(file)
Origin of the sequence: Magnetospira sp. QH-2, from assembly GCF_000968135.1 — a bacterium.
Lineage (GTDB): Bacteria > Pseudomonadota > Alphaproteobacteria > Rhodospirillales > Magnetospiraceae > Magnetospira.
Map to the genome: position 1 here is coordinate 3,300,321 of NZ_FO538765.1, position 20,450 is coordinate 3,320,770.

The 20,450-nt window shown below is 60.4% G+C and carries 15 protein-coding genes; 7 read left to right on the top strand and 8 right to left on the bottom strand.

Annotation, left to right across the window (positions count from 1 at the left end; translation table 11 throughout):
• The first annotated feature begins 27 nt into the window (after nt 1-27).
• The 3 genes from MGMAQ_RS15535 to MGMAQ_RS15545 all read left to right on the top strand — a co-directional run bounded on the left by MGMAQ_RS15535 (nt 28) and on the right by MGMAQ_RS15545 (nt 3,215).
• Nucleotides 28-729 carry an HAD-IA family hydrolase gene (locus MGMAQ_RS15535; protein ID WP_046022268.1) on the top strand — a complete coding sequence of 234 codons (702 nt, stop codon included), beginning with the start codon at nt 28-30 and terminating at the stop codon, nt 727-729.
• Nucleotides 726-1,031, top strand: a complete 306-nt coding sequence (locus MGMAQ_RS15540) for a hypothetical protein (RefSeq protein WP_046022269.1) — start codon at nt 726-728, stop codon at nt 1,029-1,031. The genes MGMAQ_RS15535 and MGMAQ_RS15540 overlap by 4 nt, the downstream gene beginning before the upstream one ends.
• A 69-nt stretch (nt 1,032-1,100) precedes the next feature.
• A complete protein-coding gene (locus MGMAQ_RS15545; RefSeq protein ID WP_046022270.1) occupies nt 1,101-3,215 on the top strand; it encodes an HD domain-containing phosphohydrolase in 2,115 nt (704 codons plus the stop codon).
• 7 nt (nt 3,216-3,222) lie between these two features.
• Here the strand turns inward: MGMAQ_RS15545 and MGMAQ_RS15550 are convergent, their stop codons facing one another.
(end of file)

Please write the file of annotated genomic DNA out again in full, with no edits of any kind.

Origin of the sequence: Magnetospira sp. QH-2, from assembly GCF_000968135.1 — a bacterium.
Lineage (GTDB): Bacteria > Pseudomonadota > Alphaproteobacteria > Rhodospirillales > Magnetospiraceae > Magnetospira.
Map to the genome: position 1 here is coordinate 3,300,321 of NZ_FO538765.1, position 20,450 is coordinate 3,320,770.

The 20,450-nt window shown below is 60.4% G+C and carries 15 protein-coding genes; 7 read left to right on the top strand and 8 right to left on the bottom strand.

Annotation, left to right across the window (positions count from 1 at the left end; translation table 11 throughout):
• The first annotated feature begins 27 nt into the window (after nt 1-27).
• The 3 genes from MGMAQ_RS15535 to MGMAQ_RS15545 all read left to right on the top strand — a co-directional run bounded on the left by MGMAQ_RS15535 (nt 28) and on the right by MGMAQ_RS15545 (nt 3,215).
• Nucleotides 28-729 carry an HAD-IA family hydrolase gene (locus MGMAQ_RS15535; protein ID WP_046022268.1) on the top strand — a complete coding sequence of 234 codons (702 nt, stop codon included), beginning with the start codon at nt 28-30 and terminating at the stop codon, nt 727-729.
• Nucleotides 726-1,031, top strand: a complete 306-nt coding sequence (locus MGMAQ_RS15540) for a hypothetical protein (RefSeq protein WP_046022269.1) — start codon at nt 726-728, stop codon at nt 1,029-1,031. The genes MGMAQ_RS15535 and MGMAQ_RS15540 overlap by 4 nt, the downstream gene beginning before the upstream one ends.
• A 69-nt stretch (nt 1,032-1,100) precedes the next feature.
• A complete protein-coding gene (locus MGMAQ_RS15545; RefSeq protein ID WP_046022270.1) occupies nt 1,101-3,215 on the top strand; it encodes an HD domain-containing phosphohydrolase in 2,115 nt (704 codons plus the stop codon).
• 7 nt (nt 3,216-3,222) lie between these two features.
• Here the strand turns inward: MGMAQ_RS15545 and MGMAQ_RS15550 are convergent, their stop codons facing one another.